Combatting the rise of account takeover fraud

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Roberto Valerio, CEO of Risk Ident, a German software engineering company specialising in online fraud prevention, explains one of the fastest growing retail fraud problems today.

Latest figures released by the UK's Office for National Statistics (ONS) reveal that online sales were up 18.5% in August this year, compared to August 2015.

But while ecommerce continues to grow, it becomes an increasingly attractive target for fraudsters. ID fraud typically attracts the widest attention, yet the problem of account takeover fraud has been rising incredibly fast over recent years, remaining relatively hidden, like the fraudsters who perpetrate it.

Between June 2015 and June 2016, at Risk Ident we saw a staggering increase of up to 300% in account takeover attempts on our ecommerce customers.

An account takeover happens when an illegitimate user logs into a genuine customer account, buying goods and services without the cardholder's authorisation. There are numerous ways in which fraudsters can obtain login details to genuine customer accounts: they can be bought on the black market online, result from poor password security (such as repeating passwords across accounts, or using simple words like 'password'), or via phishing or malware attacks – which have a success rate of 45% in securing victims' usernames and passwords according to Google.

The big problem for retailers is that once a fraudster gains access to their legitimate account, they can benefit from the customer's good history and trustworthiness to help mask their actions. It is difficult for both the account user and the retailer to realise what's happening in time, and once they do, the damage is often already done.

However, there are signs of account takeover that merchants and advanced fraud prevention tools can look out for:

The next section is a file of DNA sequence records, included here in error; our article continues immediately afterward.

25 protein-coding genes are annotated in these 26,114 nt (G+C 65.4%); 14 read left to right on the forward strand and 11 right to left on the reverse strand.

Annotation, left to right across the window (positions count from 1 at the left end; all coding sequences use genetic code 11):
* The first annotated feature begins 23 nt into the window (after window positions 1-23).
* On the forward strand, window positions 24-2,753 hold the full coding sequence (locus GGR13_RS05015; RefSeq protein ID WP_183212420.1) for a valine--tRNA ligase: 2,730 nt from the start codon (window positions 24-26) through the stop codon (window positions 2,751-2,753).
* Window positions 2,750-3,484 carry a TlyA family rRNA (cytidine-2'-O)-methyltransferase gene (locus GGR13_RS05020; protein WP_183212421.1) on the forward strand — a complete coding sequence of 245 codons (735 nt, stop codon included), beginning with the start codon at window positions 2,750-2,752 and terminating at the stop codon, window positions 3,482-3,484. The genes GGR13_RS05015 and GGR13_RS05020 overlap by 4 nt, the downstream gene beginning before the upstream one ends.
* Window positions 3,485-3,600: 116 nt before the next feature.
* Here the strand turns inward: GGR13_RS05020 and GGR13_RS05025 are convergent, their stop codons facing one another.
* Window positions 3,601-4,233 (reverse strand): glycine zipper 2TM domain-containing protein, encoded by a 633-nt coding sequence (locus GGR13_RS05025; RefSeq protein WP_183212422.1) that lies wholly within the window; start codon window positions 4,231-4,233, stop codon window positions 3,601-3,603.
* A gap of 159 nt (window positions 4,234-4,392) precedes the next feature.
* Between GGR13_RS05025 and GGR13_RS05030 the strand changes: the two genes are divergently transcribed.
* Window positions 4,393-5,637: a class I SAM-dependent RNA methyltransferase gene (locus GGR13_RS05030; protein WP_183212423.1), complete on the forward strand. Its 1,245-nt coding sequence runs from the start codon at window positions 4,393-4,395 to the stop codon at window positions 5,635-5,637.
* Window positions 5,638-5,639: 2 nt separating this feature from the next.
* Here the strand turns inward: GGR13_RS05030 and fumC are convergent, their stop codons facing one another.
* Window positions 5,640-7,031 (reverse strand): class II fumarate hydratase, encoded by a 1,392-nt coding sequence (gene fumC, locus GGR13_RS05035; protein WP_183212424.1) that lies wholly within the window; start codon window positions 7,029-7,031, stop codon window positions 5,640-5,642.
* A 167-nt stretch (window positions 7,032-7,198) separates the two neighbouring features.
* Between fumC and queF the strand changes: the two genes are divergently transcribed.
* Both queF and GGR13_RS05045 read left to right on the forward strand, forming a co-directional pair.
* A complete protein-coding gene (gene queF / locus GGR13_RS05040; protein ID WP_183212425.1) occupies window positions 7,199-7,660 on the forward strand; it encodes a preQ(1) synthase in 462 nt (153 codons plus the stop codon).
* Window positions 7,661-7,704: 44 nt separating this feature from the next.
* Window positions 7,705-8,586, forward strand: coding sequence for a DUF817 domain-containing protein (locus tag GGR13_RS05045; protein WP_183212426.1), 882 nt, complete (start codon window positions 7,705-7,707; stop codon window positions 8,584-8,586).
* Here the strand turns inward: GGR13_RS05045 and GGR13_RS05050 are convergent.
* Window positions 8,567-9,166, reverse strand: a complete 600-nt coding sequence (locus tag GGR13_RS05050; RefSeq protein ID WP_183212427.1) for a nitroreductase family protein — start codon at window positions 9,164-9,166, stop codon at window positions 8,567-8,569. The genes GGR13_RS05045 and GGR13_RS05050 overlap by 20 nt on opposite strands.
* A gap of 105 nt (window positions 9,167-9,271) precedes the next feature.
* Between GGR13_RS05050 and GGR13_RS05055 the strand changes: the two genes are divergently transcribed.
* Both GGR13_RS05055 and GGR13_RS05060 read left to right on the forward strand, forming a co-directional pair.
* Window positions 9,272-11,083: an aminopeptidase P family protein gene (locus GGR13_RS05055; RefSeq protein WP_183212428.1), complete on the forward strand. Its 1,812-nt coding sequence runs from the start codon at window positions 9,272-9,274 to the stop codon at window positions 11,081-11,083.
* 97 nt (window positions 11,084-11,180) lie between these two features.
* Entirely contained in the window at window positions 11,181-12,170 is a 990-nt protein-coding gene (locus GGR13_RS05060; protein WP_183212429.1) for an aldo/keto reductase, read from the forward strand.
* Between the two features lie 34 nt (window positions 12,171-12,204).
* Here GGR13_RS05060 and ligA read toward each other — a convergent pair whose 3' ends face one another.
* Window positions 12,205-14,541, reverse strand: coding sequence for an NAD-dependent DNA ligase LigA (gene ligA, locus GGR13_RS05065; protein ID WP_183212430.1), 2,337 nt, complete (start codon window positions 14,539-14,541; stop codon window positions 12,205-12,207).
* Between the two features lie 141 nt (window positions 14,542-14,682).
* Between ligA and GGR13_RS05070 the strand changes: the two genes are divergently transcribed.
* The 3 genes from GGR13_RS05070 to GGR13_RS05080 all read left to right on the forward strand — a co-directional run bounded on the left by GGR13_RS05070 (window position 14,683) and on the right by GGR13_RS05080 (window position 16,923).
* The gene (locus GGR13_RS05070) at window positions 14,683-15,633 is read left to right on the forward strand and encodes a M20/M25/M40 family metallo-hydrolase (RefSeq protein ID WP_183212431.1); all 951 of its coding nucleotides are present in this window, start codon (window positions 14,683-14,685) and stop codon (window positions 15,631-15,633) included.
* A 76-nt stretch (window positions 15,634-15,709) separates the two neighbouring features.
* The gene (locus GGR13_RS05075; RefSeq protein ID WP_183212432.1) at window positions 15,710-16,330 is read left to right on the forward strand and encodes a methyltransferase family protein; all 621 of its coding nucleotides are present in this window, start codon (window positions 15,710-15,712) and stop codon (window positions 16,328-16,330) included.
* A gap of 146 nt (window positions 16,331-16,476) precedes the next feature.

• Logins via a proxy server, VPN or already known suspicious device IDs
  • Login attempts from different devices and places, or suspicious device configurations that try to hide the "customer's" whereabouts
  • Conspicuous behaviour during the login process, such as an unusual number of failed attempts
  • A password change followed by unusual customer behaviour
  • A change of address immediately before ordering
  • Deviating behaviour such as purchasing an unusually expensive or high volume of merchandise
  • Change of operating software and/or switching to an older browser version

Another problem for retailers is that fraudsters are constantly changing, adapting and evolving their strategies, using new methods to try to remain undetected.

Rule-based anti-fraud systems can be set up to watch for these suspicious trigger points, but they can too often cause costly false positives for retailers, damaging the customer experience and threatening to destroy the merchant's reputation.

Machine learning technology, based on developing computer programs, recognises patterns and regularities in datasets, and is then able to learn from each transaction and a wealth of historical data. In this way it can continually create new models and constantly evolving algorithms that help retailers stay a step ahead of the fraudsters.

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